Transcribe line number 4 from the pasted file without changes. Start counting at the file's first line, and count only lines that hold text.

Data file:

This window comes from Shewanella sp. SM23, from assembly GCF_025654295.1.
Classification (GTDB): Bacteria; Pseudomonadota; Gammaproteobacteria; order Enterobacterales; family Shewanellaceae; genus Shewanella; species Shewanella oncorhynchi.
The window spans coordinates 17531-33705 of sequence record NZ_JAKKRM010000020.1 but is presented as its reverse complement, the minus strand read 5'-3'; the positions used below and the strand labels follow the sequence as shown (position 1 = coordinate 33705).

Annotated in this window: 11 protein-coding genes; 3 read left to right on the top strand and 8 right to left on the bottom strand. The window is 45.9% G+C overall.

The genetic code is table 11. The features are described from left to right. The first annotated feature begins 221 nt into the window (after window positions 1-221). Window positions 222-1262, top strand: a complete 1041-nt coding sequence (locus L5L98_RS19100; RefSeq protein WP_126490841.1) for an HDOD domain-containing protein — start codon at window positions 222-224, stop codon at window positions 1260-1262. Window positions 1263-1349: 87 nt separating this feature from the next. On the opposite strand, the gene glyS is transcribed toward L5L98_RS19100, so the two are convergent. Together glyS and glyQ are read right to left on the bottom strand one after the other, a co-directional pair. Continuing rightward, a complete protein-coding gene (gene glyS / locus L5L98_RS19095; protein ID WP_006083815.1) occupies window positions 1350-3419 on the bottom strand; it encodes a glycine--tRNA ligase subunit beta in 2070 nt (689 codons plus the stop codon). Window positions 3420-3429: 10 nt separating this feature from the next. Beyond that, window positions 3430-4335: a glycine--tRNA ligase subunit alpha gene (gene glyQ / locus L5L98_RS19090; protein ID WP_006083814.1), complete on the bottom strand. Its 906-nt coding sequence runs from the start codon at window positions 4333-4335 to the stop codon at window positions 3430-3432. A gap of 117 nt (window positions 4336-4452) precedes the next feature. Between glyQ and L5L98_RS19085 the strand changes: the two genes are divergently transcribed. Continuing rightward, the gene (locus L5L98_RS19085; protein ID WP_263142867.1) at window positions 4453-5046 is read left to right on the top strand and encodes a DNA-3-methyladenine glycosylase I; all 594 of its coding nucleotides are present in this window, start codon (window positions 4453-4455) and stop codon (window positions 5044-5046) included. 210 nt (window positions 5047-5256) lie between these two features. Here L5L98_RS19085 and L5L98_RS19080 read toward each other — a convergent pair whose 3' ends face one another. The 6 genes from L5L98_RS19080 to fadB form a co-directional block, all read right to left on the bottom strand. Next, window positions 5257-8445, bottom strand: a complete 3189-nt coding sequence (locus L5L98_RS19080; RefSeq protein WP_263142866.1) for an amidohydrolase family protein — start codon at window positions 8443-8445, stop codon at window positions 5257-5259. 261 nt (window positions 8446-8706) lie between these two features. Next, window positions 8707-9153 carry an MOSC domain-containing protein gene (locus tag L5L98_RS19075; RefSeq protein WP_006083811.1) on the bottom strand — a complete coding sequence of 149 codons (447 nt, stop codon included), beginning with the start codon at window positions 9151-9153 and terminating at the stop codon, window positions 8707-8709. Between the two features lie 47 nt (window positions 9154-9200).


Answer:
Annotated in this window: 11 protein-coding genes; 3 read left to right on the top strand and 8 right to left on the bottom strand. The window is 45.9% G+C overall.